Kentucky’s Historic Locust Grove offers unique views of America’s Revolutionary history and meaningful insights into what life was like on the 19th-century farm, as told by the enslaved.
Consisting of 55 acres of rolling hills, farmland, gardens and green space just east of downtown Louisville, Historic Locust Grove was once the home of the Croghan family in the 18th and 19th centuries. The site was founded by William Croghan and Lucy Clark Croghan, the sister of high-ranking Revolutionary War General George Rogers Clark.
The centerpiece is a 1790s Georgian mansion that housed the Croghans and served as a meeting place for some of early America’s most distinguished individuals, including U.S. Presidents Andrew Jackson and James Monroe, as well as well-known artist and ornithologist, John James Audubon. A pair of Locust Grove’s more notable visitors were Meriweather Lewis and William Clark — younger brother of George Rogers Clark — who visited when returning from their famed Lewis and Clark Expedition into the American west.
Locust Grove is one of the only remaining sites associated with George Rogers Clark and the only remaining property west of the Appalachian mountains to have hosted Lewis and Clark.
Today, Historic Locust Grove sits as a National Historic Landmark and one of the region’s most notable historic attractions, offering visitors unique opportunities to learn about, reflect upon and interact with 18th and 19th century American history via tours, reenactments, and special events.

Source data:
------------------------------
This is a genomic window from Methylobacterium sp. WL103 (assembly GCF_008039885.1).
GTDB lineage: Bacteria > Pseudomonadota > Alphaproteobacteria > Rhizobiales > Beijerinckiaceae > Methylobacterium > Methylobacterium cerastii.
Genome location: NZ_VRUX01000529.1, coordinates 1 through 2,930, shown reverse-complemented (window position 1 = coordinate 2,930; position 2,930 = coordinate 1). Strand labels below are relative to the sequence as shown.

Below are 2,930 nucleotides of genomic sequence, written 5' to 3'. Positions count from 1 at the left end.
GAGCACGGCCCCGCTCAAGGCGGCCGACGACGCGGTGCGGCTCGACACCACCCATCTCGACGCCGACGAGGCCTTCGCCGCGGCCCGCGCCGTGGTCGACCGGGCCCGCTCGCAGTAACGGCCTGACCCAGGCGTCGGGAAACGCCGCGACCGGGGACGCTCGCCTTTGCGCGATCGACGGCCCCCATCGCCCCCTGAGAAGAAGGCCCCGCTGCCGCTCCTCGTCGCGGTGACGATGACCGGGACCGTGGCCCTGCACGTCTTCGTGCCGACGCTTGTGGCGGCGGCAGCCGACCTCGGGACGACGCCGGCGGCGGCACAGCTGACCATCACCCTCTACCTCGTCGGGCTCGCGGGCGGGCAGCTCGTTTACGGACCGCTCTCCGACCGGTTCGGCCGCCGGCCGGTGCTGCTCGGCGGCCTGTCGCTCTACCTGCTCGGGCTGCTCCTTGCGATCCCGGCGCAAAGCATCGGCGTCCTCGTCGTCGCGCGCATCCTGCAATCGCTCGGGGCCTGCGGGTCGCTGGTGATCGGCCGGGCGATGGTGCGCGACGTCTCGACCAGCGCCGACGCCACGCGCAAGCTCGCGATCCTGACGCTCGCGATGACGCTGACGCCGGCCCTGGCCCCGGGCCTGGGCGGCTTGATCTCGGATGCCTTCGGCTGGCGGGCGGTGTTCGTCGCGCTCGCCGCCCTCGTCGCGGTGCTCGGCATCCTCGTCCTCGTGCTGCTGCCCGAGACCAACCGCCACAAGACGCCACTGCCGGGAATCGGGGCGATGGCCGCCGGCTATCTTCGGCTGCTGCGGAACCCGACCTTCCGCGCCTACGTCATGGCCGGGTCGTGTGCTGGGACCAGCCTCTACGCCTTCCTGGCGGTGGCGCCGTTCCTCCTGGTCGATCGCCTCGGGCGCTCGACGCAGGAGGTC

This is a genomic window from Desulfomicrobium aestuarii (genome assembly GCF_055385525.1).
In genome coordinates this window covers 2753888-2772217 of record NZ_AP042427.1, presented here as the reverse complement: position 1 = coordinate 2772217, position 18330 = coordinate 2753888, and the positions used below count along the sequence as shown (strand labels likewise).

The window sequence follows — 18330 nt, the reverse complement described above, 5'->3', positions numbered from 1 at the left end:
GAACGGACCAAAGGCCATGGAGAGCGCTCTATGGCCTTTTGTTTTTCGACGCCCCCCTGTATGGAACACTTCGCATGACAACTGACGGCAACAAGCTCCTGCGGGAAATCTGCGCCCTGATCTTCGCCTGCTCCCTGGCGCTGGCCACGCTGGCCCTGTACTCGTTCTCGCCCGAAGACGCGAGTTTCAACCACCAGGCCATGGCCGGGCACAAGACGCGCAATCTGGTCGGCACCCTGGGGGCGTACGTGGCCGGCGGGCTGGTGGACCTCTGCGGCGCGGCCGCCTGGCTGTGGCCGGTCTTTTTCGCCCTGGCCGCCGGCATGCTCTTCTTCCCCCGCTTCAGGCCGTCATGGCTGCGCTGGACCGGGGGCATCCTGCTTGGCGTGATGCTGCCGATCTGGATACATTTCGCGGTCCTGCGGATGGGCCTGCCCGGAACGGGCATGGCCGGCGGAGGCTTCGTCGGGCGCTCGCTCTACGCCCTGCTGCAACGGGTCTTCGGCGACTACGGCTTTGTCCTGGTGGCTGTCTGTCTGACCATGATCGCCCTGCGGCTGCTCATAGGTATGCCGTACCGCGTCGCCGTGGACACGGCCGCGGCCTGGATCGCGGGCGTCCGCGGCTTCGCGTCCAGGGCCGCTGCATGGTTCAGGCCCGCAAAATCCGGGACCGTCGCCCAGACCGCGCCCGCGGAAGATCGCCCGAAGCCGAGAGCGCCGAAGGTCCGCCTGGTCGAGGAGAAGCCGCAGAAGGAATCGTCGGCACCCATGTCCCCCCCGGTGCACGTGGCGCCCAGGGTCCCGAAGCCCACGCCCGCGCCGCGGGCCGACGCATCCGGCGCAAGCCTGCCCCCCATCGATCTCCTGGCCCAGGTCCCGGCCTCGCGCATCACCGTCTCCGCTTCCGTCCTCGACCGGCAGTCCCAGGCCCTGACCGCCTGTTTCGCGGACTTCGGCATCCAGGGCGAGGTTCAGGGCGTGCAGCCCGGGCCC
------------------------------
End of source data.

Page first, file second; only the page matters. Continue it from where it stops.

Guided tours of the grounds and home are available at select times Tuesday through Sunday. Preceded by a 12-minute introductory film, the tour is led by a knowledgeable docent who reveals interesting details about the Croghan and Clark families, the enslaved residents and workers, and the many noteworthy visitors throughout the estate’s history.
Until their emancipation, Locust Grove was home to dozens of enslaved individuals who were tasked with constructing the home and other nearby buildings, looking after the Croghan children, harvesting crops, and cooking meals, among other duties. As one of the four historic properties that form the Louisville Coalition on the History of the Enslaved, Historic Locust Grove is dedicated to interpreting and sharing the stories of enslaved men, women and children who were also residents of this storied property.
The Unfolding the Story program at Locust Grove — part of Louisville Tourism’s Unfiltered Truth Collection — invites guests to immerse themselves in the lives of two enslaved individuals, Louisa and Alfred. Spanning both levels of the house, this 90-minute tour provides an intimate and authentic view of a working 19th century farm while shedding an unflinching light on the realities faced by its enslaved caretakers.
In addition to tours, Historic Locust Grove also hosts lectures, historic demonstrations, markets, book fairs and other special events throughout the year. In late October, Locust Grove hosts a lively Market Fair and encampment, featuring re-enactors who camp, cook, and march, as well as a market where you can purchase replica 18th-century items and taste Revolutionary-era food and drink. Bourbon-lovers shouldn’t miss the Farm Distillery Days that occur March through November, featuring live demonstrations of 19th-century whiskey production and glimpses into the earliest days of the region’s storied history with bourbon.
Click here to learn more about the history of Locust Grove and to begin planning your visit.
*This blog post is sponsored by Locust Grove